In my previous post, I shared the manuscript of the first message I wrote. Here is the sermon I actually preached. I worked this up this morning. I sat down to read my first manuscript, and while it wasn't terrible, it was not right either. I don't know if this one is right, but it is what the church got.
Faith out of Fear (Jonah 1:4-16)
Rob Tennant, HillSong Church, Chapel Hill, NC
Sunday, October 30, 2016
The men of the sea, the mariners, were among the bravest of people in the ancient world. Their ships were ancient. If they ran into trouble on the open ocean, no coast guard was coming. There would be no search with the coordinated efforts of several nations. They were on their own. And they certainly would run into trouble.
But, they did it. They set out on the Mediterranean Sea in search of adventure and prophet. They came from different places, different cultures. And on the ship, with nothing but trust in one another, they journeyed about the known world. They were definite believers in God or in many gods, but their religious practice amounted to superstition more than faith.
On this day, at port in Joppa, they would make the Tarshish run as they had before. A few days at sea would bring temporary wealth and at the end rest and relaxation awaited. They took on passengers as they had before – this time an Israelite who said as little as possible and kept to himself. He was aloof. Did he think himself superior? Did he look down on the sailors? Would they make life miserable for him because of his standoffishness?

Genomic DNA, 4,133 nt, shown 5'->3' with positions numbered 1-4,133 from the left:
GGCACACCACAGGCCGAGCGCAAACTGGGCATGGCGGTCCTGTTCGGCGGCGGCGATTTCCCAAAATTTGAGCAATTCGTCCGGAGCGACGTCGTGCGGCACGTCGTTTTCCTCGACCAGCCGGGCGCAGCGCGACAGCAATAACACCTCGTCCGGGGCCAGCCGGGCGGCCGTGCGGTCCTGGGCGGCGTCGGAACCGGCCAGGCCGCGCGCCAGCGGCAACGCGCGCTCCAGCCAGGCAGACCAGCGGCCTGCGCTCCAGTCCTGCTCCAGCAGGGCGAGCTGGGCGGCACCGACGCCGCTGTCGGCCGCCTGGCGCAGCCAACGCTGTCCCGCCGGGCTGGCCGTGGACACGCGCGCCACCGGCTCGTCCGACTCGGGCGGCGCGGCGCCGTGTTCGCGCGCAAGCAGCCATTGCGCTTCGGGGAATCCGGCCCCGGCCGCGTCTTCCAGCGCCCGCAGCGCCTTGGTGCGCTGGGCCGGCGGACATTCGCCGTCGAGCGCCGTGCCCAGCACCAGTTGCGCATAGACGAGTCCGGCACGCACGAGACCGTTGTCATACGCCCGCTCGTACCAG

It did not matter. The captain admitted him passage and took his money. They had no care for why he came. The simply told him to stay out of the way as they did their work. They did not ask for his story – not at first.
Was it a beautiful day when they set sail? The port of Joppa shrunk behind them as they moved into the deeper waters. They were experienced navigators who by the stars and the winds and the familiar landmarks always knew their location. The one thing that might throw them was if a significant storm arose.
It did. The winds started up as the sky blackened. No panic. They had seen this before. But when the lightning cracked across the sky, it felt particularly close. When waves began to rise, sailors began to comment in a way more tinged with fear than the normal seaman exaggerations. “I’ve not seen waves like this before,” said one man. This was his third Joppa to Tarshish run. “That rain is running sideways,” another exclaimed. And he was far saltier than the first who spoke. Then, the man who had been on the seas longer than any spoke solemnly. With a note finality he said, “Men this is trouble. Call on your gods.”